New York City Homeless Advocate Began with Y.E.S.

Jan, 2021

Robin Pagliuco (’03, Anthropology) didn’t plan on working to streamline one of the largest supportive housing programs in the country and she certainly hadn’t planned on attending Humboldt State, but that’s the road she started down when she began volunteering. 

Pagliuco is the Director of Coordinated Entry for the City of New York’s Human Resources Administration. Coordinated Entry is a federal initiative that requires a universal, comprehensive assessment of the needs of individuals and families for housing and services and coordinates the fulfillment of those needs. Essentially Pagliuco runs a program that aims to place New York City’s most vulnerable into supportive housing as quickly as possible, based on need.

“Supportive housing is affordable housing with on-site social services for people experiencing homelessness who also have either a mental illness or a substance use disorder, or are living with HIV/Aids or other physical disabilities, and it’s heavily subsidized by the government,” says Pagliuco.

Pagliuco says her passion to help the community goes back to Humboldt State University’s Youth Educational Services (Y.E.S.). Y.E.S. is home to 10-14 student-led community engagement programs that provide opportunities for HSU students to volunteer in local school and community sites.

“I can trace it all back to the Y.E.S. House, where I first started getting involved with volunteer programs, community programs, organizing, and service learning. It really kicked off a passion for supporting the community,” says Pagliuco. “It became obvious that when you improve circumstances for one person or one family, the ripple effect of benefits in the community is enormous.”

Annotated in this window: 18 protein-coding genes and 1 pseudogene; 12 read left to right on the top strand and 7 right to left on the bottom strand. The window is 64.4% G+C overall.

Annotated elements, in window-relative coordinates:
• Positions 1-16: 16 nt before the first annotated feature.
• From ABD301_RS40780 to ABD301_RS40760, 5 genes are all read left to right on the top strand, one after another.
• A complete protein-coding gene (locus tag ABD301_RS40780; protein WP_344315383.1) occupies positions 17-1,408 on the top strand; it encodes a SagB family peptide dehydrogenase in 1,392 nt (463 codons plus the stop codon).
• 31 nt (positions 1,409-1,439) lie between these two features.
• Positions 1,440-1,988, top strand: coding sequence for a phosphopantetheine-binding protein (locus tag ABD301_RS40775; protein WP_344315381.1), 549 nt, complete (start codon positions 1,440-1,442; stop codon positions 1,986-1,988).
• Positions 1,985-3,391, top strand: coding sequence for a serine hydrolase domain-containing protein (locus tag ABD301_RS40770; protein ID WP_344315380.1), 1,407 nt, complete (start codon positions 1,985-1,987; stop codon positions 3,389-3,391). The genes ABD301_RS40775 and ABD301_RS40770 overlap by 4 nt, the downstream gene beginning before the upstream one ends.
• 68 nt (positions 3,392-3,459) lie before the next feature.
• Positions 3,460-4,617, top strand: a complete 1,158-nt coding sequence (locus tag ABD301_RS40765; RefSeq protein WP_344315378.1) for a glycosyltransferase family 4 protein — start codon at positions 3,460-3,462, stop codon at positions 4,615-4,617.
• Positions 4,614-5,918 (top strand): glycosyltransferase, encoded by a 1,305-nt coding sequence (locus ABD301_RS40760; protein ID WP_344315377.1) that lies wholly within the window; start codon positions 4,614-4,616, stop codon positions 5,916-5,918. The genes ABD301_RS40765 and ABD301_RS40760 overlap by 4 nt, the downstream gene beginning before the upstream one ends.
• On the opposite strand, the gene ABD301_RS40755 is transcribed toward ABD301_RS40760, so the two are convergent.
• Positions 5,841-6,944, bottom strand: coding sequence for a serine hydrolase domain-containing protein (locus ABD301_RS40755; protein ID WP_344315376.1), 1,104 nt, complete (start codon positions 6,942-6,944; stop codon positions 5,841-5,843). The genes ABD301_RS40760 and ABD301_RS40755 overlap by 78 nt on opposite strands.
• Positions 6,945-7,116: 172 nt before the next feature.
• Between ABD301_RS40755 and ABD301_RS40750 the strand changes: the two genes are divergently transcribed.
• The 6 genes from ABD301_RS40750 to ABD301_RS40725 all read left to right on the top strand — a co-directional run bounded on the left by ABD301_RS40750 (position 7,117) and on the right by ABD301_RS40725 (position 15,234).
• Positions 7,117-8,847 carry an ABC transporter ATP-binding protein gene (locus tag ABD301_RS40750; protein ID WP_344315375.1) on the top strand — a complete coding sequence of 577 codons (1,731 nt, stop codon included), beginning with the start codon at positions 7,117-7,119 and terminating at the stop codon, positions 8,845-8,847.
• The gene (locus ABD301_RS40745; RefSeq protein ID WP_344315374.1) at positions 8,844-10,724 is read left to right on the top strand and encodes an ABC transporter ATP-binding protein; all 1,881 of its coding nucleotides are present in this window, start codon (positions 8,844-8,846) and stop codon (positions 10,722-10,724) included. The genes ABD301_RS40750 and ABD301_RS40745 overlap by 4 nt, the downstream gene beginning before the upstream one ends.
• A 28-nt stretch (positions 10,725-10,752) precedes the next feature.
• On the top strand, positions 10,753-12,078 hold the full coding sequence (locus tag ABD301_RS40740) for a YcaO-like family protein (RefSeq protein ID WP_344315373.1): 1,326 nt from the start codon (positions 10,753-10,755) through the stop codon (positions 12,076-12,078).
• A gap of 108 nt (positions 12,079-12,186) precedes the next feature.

Pagliuco grew up in Connecticut and began her college career at Boston University. But in 1998, after three years at BU, she grew tired of the East Coast and drove across the country to Humboldt County to live with a friend. 

Even before she began attending Humboldt State, Pagliuco started volunteering with Y.E.S. and after a while decided to continue her college career at Humboldt State. Pagliuco was offered one of Y.E.S.’s student leadership positions as the director of Puentes, a program that helps Spanish speakers develop their English language skills.

“I fell in love with the programs at HSU and I got involved early with Y.E.S. and that led to serving on committees, and getting involved with the Sustainable Living Arts and Music Festival and then HSU’s CenterArts. I got plugged in early and I think that’s what made my experience there so rich.”

She moved to New York City in 2012 and got a M.S. in Urban Policy Analysis and Management from The New School. Before graduating she got a job working in affordable housing policy and advocacy at the Supportive Housing Network of New York.

In her position as Director of Coordinated Entry, Pagliuco leads a community-wide initiative called Coordinated Assessment and Placement System, or CAPS. “It’s something that I’m so excited and proud to be a part of, and it’s taken such a massive effort on the part of the supportive housing community and city to implement it.”

Placing people experiencing homelessness in supportive housing has a fairly long history in New York. “Supportive housing started in New York City in the 80s and today there are about 35,000 supportive housing units across the city. Before CAPS there were a lot of different systems that screened people for it, but they weren’t coordinated. What we did was take all these disparate systems and unite them into one system that lives in our agency,” says Pagliuco.

CAPS brings together the different parts of the homeless services community to work together in a way that hadn’t happened before. Agencies like the Department of Education, Department of Corrections, the state psychiatric hospitals, the city and private hospitals, and advocacy groups are now working within CAPS to place people experiencing homelessness into supportive housing. 

The outcome is a system that places clients in housing much faster, which is greatly needed for people living on the streets. “If you give somebody the tools to actually get back on their feet, address whatever underlying issues they have, then you give them the opportunity to be happy and also contribute to society, whether that be to their family, community, their city or the nation.”